Thursday, July 18, 2013

First Impressions - Novel

Kansas City's Newest Restaurant, Novel located 
in the charming Westside neighborhood
The little intersection at 17th & Summit in Kansas City's Westside neighborhood just keeps getting better. Last week Novel opened in a charming century-old house that overlooks 17th Street from its perch atop a small hill there. It's clear that they have been busy getting this place ready. I have personally rehabbed a 100-year-old house before and it's a lot of work. This space used to be home to Lill's on 17th so chef/owner Ryan Brazeal and team had a head start but they undertook some serious renovations all the same. The kitchen is significantly larger (no small feat) and they have added a cozy little bar tucked just off the entrance (a bit like the bar at The Westside Local just around the corner). This place oozes charm and feels like the neighborhood restaurant that it is.

Ryan Brazeal (center) and staff at work in the new kitchen.

This is a homecoming for Brazeal who graduated from the culinary program at Johnson County Community College in 2003. Not long afterward he moved to New York City to hone his cooking chops at several well known restaurants - winding up his stint as sous chef at David Chang's Momofuku (Chang recently tweeted a message of support for Brazeal to his nearly 75,000 Twitter followers - nice).

A Little Help From My Friends
Former boss David Chang tweets support
for Ryan Brazeal's maiden voyage.
And it didn't end with celebrity chef Chang. According to Brazeal he has been overwhelmed by the support of local chefs and restauranteurs who, in many other cities, might consider Brazeal an interloper. "It's amazing how (they) have stepped up to offer their help", he shared with me as we stood in his shiny new kitchen. And the list of helping hands is a who's whom of KC culinary that according to Brazeal includes: Howard Hanna (Rieger Hotel Grill & Exchange), Pete Perterman (Peanches), Colby Garrelts (Bluestem), Eric Willey (Bluestem), Michael Smith (Michael Smith & Extra Virgin), Michael Foust (The Farmhouse), Debbie Gold (Red Door Grill),  Ted Habiger (Room 39), and Jonathan Justus (Justus Drugstore) - cue the Oscars music - no more thank you's please, we are out of time.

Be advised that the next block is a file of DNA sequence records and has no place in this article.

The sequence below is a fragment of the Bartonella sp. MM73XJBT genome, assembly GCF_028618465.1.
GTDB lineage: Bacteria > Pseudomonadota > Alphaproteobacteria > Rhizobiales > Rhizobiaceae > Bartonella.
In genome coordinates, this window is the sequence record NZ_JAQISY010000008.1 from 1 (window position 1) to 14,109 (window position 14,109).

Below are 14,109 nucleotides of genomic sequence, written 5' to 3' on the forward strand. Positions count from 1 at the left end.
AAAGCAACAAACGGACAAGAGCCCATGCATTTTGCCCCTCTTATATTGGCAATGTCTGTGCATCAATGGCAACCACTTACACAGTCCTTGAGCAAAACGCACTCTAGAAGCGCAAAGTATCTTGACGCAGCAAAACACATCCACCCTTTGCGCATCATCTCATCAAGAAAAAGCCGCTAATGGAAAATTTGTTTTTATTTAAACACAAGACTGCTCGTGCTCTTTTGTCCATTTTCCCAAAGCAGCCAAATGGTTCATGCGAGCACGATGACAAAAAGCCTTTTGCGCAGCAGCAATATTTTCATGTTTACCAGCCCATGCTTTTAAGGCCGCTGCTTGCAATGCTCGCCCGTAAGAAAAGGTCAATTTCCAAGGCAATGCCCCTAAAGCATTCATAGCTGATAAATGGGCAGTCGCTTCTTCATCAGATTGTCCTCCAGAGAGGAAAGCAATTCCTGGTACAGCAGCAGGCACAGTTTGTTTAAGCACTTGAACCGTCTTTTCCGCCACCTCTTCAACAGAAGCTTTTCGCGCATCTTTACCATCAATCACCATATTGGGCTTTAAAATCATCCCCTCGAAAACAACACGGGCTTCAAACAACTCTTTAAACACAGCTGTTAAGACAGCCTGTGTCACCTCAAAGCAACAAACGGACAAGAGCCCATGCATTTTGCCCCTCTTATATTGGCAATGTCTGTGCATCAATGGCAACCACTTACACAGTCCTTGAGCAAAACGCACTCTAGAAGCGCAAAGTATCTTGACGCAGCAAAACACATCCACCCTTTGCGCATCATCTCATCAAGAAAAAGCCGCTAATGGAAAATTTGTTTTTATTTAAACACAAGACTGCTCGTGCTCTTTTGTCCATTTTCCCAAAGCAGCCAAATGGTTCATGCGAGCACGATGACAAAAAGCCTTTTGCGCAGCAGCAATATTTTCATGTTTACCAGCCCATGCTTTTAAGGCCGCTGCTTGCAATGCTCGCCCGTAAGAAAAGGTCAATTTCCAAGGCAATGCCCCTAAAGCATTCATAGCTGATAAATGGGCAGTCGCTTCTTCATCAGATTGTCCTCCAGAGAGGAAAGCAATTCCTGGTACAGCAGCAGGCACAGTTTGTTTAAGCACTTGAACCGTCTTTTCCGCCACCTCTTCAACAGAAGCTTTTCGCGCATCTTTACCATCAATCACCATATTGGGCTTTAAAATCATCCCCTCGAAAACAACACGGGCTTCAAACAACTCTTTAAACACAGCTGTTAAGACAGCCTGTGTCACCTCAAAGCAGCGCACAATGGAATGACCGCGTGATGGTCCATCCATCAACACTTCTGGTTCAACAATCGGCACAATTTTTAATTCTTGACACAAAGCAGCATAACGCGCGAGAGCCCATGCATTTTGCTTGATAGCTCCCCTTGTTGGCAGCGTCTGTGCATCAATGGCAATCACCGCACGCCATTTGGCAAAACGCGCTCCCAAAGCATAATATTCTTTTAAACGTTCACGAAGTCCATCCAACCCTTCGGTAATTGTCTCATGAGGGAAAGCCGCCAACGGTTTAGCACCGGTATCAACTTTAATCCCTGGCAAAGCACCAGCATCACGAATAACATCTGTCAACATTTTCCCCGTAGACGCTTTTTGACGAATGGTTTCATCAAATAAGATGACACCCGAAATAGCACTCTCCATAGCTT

The upstairs dining area glows with natural light.
When I made my reservations the long-term weather forecast was showing 90º+ for Saturday afternoon and I opted for dining inside. As it turns out, by dinnertime it was exceedingly nice outside and we took our hostess up on her offer to seat us on the patio. While our table was being readied I introduced myself to Vic the bartender and asked him which of his cocktails he was most proud. Without hesitation he mixed me an Old Hat (Buffalo Trace, Dry Curacao, Tart Cherry) - a clever hybrid between an Old Fashioned and a Manhattan and the kind of drink you could bookend your meal with. I'm using the fact that I don't have a decent photo of the Old Hat as an excuse to make a return trip for another.